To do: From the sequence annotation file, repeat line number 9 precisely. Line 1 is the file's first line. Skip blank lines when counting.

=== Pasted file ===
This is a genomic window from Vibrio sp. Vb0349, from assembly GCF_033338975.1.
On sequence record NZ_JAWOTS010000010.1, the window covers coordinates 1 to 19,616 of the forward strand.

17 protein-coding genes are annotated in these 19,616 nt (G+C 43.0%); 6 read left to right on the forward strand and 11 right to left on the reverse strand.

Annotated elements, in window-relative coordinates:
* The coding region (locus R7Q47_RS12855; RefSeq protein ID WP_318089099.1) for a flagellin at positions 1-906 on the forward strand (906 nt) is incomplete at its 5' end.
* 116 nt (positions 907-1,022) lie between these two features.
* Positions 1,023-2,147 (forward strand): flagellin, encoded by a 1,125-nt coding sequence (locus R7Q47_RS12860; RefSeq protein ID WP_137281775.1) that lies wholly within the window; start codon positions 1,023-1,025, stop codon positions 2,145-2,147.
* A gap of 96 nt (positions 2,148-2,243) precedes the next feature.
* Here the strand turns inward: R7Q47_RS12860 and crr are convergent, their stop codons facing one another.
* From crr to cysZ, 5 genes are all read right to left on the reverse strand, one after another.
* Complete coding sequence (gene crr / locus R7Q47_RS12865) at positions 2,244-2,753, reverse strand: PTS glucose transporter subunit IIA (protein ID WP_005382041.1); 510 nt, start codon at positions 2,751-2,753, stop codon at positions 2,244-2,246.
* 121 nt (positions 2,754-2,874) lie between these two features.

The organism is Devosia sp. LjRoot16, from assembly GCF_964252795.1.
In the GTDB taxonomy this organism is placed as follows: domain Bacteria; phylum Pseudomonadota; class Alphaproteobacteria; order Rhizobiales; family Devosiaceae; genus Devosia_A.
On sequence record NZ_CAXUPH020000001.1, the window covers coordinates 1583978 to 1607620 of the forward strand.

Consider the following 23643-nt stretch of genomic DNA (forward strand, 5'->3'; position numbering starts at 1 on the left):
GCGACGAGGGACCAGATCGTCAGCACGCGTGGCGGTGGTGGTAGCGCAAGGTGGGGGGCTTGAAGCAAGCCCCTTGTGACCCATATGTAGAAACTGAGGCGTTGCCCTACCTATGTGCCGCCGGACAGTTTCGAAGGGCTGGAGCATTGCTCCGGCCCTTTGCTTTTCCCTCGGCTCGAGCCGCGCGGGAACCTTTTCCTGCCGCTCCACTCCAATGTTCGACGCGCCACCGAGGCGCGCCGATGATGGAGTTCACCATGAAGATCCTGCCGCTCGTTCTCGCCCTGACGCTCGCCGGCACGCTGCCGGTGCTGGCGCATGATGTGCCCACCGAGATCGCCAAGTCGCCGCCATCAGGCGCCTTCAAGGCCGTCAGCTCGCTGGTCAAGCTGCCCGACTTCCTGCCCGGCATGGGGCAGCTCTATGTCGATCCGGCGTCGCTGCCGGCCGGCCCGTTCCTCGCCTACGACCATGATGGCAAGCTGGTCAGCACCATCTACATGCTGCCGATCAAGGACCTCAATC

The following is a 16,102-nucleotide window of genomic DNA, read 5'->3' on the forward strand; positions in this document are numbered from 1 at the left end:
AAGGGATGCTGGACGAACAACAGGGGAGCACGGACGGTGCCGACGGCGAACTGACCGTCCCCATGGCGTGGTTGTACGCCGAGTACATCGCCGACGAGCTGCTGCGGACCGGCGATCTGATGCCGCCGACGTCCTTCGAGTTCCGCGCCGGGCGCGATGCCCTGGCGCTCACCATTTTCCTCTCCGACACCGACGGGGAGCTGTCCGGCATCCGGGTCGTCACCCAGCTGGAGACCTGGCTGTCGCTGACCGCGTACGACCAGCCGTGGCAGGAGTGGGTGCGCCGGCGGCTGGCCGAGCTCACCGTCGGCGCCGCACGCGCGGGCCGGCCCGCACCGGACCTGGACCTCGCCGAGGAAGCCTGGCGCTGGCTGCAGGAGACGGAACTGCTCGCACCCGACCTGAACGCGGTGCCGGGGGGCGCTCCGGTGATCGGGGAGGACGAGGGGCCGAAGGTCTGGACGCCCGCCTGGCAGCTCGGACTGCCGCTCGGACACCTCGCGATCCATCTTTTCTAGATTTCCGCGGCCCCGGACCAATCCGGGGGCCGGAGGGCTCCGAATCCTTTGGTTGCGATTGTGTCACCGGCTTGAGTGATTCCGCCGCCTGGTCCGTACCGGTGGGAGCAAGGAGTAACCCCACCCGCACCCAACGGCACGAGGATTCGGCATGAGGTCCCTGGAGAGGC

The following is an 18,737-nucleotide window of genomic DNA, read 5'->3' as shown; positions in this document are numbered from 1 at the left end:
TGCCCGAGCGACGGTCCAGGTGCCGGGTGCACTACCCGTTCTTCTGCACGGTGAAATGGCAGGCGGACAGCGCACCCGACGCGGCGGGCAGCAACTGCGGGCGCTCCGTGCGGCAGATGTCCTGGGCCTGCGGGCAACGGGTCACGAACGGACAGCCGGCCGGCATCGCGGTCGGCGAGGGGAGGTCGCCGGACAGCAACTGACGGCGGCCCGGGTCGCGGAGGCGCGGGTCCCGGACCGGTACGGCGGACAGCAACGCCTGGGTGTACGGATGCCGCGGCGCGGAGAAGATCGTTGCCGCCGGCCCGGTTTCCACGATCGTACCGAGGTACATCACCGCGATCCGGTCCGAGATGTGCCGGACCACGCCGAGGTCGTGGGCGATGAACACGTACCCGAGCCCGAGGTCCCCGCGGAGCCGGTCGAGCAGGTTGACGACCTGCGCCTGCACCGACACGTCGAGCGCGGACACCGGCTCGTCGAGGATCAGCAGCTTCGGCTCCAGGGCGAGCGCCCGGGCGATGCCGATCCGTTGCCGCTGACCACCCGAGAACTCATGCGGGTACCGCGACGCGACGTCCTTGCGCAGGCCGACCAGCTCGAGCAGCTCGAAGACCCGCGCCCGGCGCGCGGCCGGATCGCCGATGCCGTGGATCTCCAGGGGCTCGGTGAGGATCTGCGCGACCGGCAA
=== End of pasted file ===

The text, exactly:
* Here the strand turns inward: R7Q47_RS12860 and crr are convergent, their stop codons facing one another.